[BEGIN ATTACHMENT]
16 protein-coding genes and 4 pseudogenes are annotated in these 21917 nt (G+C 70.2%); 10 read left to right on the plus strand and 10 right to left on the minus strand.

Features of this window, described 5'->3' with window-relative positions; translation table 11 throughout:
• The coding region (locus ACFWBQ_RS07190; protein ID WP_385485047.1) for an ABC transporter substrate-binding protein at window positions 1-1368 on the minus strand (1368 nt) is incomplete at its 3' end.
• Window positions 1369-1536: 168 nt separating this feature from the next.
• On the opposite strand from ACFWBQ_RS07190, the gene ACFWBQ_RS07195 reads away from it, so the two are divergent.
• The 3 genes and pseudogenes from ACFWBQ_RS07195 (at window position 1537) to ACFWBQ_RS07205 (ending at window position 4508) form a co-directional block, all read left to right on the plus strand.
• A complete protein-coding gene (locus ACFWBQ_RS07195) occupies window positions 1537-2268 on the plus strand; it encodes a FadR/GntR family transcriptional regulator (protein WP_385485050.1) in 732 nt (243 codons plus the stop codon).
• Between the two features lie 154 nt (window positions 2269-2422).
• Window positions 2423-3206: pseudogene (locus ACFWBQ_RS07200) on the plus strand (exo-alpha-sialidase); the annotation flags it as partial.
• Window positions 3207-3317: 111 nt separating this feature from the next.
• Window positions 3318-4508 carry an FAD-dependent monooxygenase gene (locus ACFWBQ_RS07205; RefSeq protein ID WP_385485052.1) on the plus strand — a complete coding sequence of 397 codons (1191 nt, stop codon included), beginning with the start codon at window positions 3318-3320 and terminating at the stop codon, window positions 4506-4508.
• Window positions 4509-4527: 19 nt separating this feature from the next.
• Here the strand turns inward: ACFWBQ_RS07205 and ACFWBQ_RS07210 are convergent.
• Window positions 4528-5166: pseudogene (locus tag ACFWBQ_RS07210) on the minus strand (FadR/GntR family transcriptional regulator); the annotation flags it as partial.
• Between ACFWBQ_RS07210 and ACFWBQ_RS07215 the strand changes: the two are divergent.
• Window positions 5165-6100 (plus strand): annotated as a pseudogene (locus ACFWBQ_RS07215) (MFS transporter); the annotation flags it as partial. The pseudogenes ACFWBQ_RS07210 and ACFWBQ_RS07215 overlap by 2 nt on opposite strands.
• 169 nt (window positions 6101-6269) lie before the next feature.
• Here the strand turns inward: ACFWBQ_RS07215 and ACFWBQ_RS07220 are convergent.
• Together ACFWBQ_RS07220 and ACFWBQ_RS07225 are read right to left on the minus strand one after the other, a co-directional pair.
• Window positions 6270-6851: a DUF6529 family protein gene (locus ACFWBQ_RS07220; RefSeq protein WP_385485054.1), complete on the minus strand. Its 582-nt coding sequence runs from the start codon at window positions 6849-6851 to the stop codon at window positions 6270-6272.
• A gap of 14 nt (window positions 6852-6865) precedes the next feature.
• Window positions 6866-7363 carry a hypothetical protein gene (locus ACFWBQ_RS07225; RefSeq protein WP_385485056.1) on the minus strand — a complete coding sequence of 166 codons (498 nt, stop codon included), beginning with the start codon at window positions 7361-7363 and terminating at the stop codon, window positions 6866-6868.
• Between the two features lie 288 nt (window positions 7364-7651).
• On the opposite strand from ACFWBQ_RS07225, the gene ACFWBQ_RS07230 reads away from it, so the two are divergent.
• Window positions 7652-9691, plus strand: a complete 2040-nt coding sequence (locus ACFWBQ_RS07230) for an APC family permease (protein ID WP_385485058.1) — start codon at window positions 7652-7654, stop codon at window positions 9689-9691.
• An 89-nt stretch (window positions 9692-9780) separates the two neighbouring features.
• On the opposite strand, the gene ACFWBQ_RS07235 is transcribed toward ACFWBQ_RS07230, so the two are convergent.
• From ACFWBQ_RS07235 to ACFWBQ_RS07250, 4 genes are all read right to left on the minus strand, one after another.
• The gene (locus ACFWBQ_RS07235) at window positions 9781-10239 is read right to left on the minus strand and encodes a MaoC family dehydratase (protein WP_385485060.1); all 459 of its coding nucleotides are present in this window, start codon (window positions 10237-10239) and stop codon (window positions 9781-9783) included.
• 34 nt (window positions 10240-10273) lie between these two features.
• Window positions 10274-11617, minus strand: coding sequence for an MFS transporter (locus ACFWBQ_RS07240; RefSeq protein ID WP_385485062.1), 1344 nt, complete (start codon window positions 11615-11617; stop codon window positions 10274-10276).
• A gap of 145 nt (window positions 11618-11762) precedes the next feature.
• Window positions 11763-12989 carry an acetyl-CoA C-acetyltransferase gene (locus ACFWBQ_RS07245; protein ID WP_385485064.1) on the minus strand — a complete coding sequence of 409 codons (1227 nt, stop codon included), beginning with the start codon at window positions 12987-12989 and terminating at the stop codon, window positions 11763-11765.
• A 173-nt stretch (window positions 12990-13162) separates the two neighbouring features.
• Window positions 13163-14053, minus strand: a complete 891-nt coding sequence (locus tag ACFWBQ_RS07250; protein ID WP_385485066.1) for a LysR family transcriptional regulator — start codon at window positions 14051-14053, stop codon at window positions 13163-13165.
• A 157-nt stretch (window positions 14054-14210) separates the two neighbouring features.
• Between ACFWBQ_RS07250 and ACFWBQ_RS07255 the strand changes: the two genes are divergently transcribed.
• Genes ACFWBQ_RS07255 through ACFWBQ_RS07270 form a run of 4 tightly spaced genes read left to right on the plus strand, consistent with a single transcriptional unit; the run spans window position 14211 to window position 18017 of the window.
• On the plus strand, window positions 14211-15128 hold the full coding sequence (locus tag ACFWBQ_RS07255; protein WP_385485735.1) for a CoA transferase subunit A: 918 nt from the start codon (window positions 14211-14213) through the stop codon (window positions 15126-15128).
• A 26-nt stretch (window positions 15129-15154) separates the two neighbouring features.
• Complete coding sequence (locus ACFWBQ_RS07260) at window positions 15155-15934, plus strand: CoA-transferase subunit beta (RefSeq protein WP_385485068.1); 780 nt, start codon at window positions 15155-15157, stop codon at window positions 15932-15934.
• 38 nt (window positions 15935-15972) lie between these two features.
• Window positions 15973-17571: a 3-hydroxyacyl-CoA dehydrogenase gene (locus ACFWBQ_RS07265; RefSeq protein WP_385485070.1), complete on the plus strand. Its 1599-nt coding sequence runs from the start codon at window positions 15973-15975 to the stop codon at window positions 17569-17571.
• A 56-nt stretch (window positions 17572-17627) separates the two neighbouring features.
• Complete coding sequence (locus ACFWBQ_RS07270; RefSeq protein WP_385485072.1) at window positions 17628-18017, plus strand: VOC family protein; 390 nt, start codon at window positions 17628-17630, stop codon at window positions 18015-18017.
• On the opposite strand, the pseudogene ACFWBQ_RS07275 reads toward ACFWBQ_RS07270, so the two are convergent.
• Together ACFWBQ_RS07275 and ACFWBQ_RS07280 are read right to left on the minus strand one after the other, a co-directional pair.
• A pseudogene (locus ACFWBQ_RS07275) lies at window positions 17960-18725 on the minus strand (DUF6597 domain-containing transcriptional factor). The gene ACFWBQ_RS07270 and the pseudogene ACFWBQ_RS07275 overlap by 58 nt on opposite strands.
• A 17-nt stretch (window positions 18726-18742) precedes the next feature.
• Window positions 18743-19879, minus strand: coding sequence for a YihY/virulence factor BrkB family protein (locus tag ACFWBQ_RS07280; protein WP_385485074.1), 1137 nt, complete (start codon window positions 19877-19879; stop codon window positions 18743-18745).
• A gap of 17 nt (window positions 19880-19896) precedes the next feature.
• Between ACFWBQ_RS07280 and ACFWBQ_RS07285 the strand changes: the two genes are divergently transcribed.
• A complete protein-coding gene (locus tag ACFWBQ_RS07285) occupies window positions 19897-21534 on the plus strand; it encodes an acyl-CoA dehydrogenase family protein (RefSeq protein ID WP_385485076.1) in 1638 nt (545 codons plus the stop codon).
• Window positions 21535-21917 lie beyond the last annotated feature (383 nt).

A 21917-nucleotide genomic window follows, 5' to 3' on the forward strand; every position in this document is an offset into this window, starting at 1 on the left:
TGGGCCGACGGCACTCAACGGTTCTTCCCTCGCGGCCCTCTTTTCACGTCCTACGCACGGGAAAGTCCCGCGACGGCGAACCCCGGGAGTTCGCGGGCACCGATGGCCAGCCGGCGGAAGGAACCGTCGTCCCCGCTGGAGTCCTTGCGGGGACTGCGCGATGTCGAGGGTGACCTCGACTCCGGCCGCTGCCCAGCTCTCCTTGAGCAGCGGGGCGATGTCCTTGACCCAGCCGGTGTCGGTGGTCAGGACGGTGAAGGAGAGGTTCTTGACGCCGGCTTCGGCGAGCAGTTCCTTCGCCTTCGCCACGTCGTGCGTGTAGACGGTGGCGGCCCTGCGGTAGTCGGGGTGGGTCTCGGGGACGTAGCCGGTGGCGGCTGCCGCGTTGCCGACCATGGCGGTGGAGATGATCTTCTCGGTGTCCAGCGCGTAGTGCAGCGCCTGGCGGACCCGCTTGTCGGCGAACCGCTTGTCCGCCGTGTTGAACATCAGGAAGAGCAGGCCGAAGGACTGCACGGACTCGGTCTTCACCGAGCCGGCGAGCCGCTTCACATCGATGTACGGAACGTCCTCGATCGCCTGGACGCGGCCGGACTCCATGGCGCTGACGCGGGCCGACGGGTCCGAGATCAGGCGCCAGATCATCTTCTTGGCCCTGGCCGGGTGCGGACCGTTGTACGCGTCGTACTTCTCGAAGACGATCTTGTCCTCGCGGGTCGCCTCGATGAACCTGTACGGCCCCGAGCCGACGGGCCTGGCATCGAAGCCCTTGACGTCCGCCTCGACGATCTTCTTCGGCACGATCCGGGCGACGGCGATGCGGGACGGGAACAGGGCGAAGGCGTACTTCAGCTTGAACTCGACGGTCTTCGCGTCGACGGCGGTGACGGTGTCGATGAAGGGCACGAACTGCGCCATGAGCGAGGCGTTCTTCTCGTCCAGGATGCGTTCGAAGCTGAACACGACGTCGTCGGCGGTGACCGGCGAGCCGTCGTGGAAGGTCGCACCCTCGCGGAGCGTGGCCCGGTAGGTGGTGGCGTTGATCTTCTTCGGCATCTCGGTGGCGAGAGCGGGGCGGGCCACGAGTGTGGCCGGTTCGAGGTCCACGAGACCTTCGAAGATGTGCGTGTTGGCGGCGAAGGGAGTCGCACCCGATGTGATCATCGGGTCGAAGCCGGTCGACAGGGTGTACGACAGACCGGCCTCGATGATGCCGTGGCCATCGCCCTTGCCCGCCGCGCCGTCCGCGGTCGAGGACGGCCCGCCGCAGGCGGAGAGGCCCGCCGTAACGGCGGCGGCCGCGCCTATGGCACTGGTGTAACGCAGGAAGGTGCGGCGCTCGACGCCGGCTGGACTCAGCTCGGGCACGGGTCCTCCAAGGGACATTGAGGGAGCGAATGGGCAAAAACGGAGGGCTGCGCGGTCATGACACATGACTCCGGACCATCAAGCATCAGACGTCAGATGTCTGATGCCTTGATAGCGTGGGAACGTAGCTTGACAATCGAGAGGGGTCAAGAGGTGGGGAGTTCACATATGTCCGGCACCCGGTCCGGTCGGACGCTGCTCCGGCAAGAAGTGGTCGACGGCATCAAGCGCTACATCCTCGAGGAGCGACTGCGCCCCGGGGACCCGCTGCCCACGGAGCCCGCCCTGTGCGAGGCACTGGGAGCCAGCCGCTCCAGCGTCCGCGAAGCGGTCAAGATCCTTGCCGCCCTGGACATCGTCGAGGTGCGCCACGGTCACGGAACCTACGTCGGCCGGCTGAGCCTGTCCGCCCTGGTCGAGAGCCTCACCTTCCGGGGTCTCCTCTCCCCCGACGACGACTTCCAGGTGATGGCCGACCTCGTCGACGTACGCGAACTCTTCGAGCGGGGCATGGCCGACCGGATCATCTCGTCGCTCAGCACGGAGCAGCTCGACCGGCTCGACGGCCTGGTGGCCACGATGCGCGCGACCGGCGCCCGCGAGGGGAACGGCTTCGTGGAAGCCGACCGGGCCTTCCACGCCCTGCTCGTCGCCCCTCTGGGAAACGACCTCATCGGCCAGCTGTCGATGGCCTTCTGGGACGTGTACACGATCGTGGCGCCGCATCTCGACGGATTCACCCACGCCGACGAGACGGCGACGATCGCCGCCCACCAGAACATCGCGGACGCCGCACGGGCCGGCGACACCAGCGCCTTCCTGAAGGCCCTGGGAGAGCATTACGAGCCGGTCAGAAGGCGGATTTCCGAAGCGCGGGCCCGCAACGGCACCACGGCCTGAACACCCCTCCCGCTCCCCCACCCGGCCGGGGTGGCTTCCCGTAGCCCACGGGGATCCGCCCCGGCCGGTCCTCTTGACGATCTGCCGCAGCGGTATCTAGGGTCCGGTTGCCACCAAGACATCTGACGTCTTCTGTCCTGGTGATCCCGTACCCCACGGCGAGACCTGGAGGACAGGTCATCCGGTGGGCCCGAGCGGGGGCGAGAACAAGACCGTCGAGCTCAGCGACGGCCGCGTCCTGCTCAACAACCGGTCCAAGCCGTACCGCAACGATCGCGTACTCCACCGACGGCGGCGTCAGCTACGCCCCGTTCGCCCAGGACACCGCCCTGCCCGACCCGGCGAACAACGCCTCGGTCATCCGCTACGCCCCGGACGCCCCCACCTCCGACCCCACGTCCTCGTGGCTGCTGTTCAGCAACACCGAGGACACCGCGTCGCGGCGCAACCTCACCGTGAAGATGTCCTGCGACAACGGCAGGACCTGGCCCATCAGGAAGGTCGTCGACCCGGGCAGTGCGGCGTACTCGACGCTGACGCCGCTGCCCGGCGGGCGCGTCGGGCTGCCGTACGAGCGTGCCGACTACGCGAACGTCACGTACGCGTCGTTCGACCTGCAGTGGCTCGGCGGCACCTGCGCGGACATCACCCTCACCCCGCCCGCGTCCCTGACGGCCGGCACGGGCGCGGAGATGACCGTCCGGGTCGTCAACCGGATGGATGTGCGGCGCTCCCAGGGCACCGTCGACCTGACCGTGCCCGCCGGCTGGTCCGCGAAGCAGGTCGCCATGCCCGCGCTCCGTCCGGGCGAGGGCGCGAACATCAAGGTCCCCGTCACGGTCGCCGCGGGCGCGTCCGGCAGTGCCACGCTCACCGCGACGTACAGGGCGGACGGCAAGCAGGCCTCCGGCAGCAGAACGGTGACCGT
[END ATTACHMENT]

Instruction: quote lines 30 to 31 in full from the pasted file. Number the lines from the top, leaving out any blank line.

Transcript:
• 34 nt (window positions 10240-10273) lie between these two features.
• Window positions 10274-11617, minus strand: coding sequence for an MFS transporter (locus ACFWBQ_RS07240; RefSeq protein ID WP_385485062.1), 1344 nt, complete (start codon window positions 11615-11617; stop codon window positions 10274-10276).